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I was in the process of rebuilding my studio desk when it occurred to me that the slight change in height would affect the acoustics of the room.

“Well,” I thought. That means remeasuring everything. And an excuse to get a new measurement microphone.

I looked about and basically by accident stumbled across Sonarworks. They’re known for making headphone calibration software, and have recently begun a foray into monitor calibration. One of their packages was a demo, which came with a rather decent measurement mic, for a whopping $40.

What the heck -a cheap, decent measurement mic, and I can demo the software and see what it has to say about my room. Worst case, I end up with a measurement mic.

Okay, it ended up being a little less cheap than I expected, since the microphone shipped Fedex from freaking Latvia, so shipping charges were a bit much, but I was still ahead of the game. The mic arrived a few days later and I put it through its paces with Fuzzmeasure and REQWizard. Got some decent readings, noted a few trouble spots that I’ve always had near my crossover points and along a hard-to-trap z-axial node/null. I made a few adjustments to my subwoofer crossover point and levels, and got some improvement.

I’ve always been skeptical of room-correction/speaker-correction software. No matter how much fancy math one does, the cold hard translation to physical reality often gets in the way of idealized imrpovements.

But that didn’t stop me from firing up their “Reference” software demo.  Just to try it.

I am impressed.

Not without caveats, of course – I can imagine this working best in a treated environment and with rather good speakers, since it has to do a lot fewer crazy adjustments if we’re only talking about a few dBs here or there.  No speaker adjustment is going to adequately compensate for poor RT60 or flutter echo. Oh, and the documentation could be better.

The sampling process is pretty straightforward. You run the wizard, it chirps and sweeps from the speakers, and it makes adjuestments based on where the mic is at various points. It’s…distrubingly good at it, too. It guessed my monitor separation as being 3’11 inches. “That can’t be, I put my stands 4′ 6″ away from each other!” I got out my tape measure and…3′ 11″. Apparently all my turning and toeing and adjusting had cut 3″ from the distance on either side. So that was impressive. It also was able to quantify something I had noticed but couldn’t put my finger on – that one of my monitors was balanced slightly (1.5decibels) louder than the other. I went back and adjusted my monitor trim and a lot of stuff evened out sort of magically.

I re-measured, re-sampled, and then fired up the compensation plugin on a remix I’d been working on. The differences were subtle, but notable. My soundstage was deeper, my “sweet spot” was wider, and the detail on my recording was clearer. It’s easy to attribute this to some sort of crazy magic, but it seems like a pretty simple compensation – if my low-mid is too loud at certain points, that mud is going to obscure a lot. If I have a null at 140hz, I’m losing out on frequencies I should be hearing. Same with any phase adjustments affecting my stereo imaging – poor phasing can cancel out stereo information.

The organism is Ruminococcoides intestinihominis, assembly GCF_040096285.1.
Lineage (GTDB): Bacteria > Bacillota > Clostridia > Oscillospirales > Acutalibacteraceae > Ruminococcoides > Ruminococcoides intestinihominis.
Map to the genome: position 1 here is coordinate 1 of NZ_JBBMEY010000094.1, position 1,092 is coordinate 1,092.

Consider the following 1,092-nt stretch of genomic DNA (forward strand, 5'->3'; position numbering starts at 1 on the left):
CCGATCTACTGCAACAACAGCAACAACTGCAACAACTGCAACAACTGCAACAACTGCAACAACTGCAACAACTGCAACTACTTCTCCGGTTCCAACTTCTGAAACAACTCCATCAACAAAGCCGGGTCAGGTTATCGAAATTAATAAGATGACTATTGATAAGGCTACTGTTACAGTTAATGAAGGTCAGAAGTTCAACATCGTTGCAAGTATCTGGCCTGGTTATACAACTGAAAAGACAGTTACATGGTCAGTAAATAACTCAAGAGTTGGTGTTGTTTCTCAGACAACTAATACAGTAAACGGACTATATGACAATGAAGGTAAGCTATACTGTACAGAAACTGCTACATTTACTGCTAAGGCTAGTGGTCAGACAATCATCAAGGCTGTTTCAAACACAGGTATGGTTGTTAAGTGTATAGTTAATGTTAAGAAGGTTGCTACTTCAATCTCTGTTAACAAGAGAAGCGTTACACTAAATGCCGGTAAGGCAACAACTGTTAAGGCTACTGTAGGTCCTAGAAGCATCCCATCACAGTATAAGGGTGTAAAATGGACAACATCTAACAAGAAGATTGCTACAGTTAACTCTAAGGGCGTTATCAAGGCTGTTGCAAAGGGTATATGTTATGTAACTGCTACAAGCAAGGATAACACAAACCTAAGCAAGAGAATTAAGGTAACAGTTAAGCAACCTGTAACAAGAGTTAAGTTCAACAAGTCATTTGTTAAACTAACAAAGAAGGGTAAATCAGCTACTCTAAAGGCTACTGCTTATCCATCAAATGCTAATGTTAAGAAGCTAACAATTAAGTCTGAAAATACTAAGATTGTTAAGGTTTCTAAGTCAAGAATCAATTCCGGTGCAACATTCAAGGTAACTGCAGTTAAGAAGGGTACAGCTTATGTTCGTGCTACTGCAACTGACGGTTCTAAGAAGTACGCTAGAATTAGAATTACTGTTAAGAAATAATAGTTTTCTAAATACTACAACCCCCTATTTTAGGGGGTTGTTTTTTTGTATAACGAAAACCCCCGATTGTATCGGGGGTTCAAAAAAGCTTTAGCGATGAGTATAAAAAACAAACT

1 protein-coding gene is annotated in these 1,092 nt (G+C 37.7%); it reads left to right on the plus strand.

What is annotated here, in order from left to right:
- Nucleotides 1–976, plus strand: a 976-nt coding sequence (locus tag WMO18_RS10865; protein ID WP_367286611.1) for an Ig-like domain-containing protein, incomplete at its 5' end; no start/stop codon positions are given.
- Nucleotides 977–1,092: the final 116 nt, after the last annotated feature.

It is, however, fussy. I was moving some cables around and knocked a speaker out of place. I put it back without resampling/recalibrating, went back into my mix, and there were audible phase problems. I ran a re-calibration and everything went back to working fine. So it’s something I’ll have to be aware of. There are also strong level differences between calibrated and uncalibrated signals, even with the trim engaged and turned up the calibrated was still quieter than the raw signal. It’s not much of a problem, it just means I need to re-adjust my output levels for K-metering (and get better at using the plugin’s internal bypass instead of the DAW master bypass). Latency is also an issue in higher quality modes, and as is often the problem when using linear phase modes, there can be pre-ringing in low frequencies.

So, the big question is, though…does it help? I would assert that yes, it does. On the few mixes I’ve done with the demo, my first-pass output has been cleaner and more translate-able than those mixes I’ve done without it. Taking mixes to do the “car test” has been dramatic – usually I find myself going back and doing endless fiddling with the low end to try and get it to sit right in the mix, but both times everything came back clean on the first try. I’d love to ascribe the improvement to my mixing skills levelling up in some way, but I didn’t do anything different than usual, so it’s much more likely that being able to hear better was simply the ticket.

This is by no means comprehensive. I will continue to see how this works (I’m more than willing to pull the trigger on a purchase when my demo expires) and perhaps try multiple calibration tests to see if the results are similar each time. This really doesn’t speak to any of the other room correction applications on the market (IK ARC2, KRK ERGO, etc), merely a single instance of SonarWorks reference in a reasonably stable, treated environment. So mileage may vary, naturally. But dang, it seems to work much better than I expected.

By Eric Oehler

Senior Engineer

Founder and owner of Submersible Studios, Eric enjoys talking about microphones and buying audio software he doesn't especially need. He also spends an awful lot of time with a RTA and a reference mic trying to get the acoustics of the studio juuuust right.